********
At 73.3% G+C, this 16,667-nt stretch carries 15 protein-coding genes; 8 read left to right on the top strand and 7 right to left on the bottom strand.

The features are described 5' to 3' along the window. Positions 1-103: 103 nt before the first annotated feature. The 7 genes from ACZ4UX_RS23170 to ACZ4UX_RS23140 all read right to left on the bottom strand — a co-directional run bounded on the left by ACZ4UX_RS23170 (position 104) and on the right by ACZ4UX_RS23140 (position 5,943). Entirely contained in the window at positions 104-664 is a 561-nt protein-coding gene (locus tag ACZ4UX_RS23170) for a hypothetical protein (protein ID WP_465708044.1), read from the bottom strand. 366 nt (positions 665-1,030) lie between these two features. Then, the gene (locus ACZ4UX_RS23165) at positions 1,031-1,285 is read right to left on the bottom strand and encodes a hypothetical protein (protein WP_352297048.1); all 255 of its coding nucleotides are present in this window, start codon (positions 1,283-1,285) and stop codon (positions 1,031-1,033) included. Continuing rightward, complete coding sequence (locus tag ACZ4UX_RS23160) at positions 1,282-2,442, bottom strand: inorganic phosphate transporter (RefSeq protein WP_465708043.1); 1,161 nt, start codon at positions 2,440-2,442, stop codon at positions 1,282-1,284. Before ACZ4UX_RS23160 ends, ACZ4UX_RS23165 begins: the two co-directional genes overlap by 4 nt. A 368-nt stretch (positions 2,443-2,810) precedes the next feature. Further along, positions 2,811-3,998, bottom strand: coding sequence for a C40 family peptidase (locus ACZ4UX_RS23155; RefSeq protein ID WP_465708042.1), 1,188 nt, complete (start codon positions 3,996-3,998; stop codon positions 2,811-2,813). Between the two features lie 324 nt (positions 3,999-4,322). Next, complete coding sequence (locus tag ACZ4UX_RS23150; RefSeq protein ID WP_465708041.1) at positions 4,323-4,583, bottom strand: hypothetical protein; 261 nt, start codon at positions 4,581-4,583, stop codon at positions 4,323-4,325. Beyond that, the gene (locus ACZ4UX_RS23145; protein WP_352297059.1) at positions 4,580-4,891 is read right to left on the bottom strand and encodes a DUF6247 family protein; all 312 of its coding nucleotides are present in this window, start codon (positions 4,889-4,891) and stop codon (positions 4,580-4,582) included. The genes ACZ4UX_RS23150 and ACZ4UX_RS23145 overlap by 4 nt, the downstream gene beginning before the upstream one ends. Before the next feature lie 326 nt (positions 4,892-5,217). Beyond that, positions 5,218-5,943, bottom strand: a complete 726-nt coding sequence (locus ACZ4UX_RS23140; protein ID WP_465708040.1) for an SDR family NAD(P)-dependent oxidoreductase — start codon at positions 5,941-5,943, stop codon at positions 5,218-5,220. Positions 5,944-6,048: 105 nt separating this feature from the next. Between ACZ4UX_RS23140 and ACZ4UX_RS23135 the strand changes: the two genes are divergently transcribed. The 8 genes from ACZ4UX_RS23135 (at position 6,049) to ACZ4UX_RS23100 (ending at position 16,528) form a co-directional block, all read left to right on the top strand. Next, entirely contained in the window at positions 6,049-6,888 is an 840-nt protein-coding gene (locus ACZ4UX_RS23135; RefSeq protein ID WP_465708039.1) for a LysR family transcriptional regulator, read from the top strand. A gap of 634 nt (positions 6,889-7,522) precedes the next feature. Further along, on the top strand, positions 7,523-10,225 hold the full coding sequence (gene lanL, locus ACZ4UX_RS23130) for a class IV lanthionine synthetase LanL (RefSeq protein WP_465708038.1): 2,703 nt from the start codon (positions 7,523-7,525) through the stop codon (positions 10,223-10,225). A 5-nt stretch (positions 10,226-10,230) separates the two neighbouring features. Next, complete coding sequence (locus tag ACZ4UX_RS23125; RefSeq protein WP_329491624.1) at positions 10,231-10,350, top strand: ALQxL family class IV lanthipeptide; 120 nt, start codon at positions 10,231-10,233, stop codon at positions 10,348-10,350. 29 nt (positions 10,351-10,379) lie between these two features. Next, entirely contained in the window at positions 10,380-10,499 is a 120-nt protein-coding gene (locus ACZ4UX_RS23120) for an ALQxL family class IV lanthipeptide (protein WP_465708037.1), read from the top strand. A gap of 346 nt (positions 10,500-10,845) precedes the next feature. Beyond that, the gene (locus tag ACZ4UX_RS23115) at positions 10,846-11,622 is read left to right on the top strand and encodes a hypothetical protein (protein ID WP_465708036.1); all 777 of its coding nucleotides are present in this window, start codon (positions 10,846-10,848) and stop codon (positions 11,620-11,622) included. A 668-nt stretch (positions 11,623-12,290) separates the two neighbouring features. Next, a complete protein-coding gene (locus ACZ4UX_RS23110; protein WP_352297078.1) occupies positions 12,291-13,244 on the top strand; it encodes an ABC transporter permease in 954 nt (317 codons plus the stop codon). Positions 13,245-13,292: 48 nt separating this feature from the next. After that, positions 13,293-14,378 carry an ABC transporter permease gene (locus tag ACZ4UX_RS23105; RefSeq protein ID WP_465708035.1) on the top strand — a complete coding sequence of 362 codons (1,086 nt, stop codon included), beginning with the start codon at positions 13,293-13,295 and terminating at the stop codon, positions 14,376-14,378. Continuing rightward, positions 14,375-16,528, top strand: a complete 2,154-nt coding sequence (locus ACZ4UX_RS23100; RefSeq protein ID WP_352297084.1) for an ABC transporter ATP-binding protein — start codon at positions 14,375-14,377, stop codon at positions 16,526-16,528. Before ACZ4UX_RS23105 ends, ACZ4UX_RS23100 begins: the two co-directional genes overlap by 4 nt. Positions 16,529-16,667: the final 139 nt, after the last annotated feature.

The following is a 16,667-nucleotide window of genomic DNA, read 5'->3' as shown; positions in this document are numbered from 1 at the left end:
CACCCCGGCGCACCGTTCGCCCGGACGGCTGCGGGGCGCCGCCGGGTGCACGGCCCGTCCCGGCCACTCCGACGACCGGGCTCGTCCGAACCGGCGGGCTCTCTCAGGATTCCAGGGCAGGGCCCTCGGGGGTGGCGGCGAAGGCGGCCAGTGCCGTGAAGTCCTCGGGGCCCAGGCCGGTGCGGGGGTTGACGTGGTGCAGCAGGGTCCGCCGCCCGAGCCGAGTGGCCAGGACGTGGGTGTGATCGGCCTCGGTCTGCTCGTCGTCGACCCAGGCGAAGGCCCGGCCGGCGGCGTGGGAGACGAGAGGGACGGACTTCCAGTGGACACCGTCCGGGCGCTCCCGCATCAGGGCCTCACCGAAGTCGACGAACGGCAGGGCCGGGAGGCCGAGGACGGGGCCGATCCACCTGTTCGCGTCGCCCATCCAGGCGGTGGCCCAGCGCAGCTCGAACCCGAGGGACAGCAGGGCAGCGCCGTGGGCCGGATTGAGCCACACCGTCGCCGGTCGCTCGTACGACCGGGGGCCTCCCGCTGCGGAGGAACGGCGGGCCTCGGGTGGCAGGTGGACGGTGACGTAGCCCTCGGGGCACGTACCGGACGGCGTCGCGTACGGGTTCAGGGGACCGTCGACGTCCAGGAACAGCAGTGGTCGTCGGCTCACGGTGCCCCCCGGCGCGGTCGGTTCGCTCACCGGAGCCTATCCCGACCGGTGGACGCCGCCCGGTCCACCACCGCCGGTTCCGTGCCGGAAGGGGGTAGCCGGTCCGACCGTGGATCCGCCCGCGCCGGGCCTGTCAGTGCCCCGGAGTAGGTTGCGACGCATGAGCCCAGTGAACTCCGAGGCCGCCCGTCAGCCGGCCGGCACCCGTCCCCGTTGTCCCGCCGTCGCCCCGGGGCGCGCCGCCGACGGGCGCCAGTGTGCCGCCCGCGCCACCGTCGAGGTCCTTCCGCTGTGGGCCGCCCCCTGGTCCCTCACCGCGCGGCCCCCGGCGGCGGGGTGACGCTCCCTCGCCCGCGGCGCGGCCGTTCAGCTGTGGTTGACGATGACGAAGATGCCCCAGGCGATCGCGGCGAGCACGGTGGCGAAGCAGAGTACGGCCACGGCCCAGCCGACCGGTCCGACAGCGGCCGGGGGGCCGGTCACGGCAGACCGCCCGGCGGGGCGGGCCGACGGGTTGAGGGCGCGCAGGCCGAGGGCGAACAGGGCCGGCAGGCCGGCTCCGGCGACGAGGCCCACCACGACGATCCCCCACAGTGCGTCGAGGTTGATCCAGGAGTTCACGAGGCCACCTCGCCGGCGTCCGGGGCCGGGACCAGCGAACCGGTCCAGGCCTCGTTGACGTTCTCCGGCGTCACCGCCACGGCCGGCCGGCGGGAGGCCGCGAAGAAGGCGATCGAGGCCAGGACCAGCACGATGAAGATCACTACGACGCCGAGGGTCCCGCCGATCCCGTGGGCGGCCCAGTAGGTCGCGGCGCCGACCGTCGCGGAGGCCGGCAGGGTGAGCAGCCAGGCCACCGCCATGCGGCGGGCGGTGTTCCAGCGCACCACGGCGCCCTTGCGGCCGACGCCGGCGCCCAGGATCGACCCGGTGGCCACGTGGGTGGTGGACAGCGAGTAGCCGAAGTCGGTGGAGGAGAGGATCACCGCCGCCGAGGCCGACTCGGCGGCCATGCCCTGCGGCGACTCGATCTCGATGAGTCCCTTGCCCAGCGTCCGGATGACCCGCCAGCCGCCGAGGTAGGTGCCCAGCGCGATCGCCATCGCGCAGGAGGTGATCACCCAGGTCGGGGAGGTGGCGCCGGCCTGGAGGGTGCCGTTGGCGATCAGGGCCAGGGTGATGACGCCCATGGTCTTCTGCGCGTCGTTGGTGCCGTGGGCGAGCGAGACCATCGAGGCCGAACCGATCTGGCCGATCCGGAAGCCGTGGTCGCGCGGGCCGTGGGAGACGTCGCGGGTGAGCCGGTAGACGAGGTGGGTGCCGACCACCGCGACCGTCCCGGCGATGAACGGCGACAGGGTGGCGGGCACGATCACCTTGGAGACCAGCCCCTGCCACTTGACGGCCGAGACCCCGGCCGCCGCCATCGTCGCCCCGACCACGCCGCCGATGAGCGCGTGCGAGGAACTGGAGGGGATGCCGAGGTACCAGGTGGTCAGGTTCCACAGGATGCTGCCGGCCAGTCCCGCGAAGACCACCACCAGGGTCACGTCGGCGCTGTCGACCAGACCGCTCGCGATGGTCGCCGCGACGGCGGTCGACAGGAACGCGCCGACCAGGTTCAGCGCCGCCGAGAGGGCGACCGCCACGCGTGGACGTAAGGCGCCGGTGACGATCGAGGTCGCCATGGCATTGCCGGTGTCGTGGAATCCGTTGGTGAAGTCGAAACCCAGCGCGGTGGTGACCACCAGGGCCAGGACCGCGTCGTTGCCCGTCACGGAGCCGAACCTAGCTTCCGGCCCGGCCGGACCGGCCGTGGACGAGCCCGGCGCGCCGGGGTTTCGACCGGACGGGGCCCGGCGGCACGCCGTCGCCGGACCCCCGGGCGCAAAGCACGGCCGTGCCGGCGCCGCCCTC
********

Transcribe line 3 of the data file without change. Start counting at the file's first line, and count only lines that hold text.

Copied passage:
The following is a 16,667-nucleotide window of genomic DNA, read 5'->3' as shown; positions in this document are numbered from 1 at the left end: